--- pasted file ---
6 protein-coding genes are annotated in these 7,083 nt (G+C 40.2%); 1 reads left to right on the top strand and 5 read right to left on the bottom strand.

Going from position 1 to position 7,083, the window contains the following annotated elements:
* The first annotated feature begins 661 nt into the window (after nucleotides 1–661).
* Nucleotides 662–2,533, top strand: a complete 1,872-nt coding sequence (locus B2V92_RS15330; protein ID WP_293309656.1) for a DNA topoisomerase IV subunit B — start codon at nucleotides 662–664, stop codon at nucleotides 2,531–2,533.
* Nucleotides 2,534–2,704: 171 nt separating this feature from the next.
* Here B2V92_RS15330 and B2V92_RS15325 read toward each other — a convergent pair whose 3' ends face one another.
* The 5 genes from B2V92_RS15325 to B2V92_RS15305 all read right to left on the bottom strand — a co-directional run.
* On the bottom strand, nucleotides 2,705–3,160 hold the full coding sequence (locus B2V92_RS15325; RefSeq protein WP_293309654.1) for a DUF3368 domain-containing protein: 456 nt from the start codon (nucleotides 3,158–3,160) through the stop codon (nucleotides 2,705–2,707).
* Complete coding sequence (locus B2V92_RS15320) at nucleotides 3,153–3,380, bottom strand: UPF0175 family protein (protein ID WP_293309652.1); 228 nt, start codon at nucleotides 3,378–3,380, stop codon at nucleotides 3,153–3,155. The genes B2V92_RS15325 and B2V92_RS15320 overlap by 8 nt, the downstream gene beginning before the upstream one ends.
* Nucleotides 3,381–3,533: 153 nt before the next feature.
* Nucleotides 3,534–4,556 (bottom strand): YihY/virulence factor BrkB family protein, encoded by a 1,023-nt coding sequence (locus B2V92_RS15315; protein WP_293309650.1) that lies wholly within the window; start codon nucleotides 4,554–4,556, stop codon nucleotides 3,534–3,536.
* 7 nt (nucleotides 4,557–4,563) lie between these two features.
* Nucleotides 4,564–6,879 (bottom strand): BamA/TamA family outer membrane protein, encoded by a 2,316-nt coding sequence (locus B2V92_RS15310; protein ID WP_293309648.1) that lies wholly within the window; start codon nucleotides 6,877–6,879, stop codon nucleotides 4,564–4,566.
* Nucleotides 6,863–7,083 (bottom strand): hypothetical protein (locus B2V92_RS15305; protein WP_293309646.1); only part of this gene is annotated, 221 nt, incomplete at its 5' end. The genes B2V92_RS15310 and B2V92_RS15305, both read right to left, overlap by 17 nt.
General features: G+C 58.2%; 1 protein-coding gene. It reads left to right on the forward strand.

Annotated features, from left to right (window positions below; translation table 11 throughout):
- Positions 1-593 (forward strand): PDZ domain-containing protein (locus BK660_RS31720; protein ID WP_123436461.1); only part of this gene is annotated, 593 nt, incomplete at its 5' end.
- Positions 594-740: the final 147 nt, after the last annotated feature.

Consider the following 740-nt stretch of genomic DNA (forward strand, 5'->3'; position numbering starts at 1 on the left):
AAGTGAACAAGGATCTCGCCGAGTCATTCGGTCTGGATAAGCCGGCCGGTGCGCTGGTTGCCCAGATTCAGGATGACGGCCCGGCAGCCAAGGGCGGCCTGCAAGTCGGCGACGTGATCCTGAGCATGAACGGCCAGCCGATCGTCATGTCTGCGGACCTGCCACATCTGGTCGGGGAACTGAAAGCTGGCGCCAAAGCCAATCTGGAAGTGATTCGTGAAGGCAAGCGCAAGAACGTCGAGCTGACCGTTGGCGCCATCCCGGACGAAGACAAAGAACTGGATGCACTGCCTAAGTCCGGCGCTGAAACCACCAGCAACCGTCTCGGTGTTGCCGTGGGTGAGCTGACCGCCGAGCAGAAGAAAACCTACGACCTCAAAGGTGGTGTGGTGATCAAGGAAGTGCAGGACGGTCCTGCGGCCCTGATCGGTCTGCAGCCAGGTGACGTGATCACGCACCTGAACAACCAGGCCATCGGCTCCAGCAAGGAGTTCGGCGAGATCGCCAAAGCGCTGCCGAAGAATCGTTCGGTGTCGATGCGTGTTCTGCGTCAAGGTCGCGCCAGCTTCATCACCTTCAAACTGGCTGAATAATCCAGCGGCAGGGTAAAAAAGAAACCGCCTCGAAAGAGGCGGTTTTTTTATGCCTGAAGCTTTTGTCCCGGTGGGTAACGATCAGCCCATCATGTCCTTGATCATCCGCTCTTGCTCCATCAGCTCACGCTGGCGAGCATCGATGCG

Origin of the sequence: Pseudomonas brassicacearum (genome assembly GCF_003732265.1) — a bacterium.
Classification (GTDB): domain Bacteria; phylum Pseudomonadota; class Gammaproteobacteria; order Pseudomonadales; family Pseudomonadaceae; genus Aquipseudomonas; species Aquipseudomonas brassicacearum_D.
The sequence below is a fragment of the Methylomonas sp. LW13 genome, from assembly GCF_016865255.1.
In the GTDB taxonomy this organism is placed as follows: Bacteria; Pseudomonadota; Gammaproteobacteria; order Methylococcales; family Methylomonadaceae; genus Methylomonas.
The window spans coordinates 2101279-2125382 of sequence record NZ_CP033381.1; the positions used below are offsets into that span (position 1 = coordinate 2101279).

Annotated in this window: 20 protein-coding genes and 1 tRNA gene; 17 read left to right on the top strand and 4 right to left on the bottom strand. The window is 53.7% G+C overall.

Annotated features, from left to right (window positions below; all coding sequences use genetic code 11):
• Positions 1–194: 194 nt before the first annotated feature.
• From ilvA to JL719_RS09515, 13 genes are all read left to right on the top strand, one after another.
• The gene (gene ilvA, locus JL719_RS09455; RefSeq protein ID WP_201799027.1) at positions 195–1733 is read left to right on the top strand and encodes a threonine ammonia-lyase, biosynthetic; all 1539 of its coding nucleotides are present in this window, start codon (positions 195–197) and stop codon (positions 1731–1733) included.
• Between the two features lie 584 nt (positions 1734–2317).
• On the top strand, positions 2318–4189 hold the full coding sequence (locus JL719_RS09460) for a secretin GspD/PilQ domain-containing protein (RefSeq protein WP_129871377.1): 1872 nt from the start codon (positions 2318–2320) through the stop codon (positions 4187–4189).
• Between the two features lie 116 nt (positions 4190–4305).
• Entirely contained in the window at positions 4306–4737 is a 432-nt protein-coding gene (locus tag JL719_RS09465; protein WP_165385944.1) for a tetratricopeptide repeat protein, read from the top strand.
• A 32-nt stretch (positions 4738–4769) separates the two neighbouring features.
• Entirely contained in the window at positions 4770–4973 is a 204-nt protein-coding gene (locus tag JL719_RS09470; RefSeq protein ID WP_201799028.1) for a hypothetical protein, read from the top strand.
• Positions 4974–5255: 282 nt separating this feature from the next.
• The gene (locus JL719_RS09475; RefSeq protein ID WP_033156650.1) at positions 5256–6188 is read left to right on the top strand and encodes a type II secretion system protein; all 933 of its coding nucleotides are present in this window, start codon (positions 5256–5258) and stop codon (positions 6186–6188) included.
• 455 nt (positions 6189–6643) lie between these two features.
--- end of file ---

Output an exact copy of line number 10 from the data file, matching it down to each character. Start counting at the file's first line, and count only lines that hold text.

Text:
* Nucleotides 3,381–3,533: 153 nt before the next feature.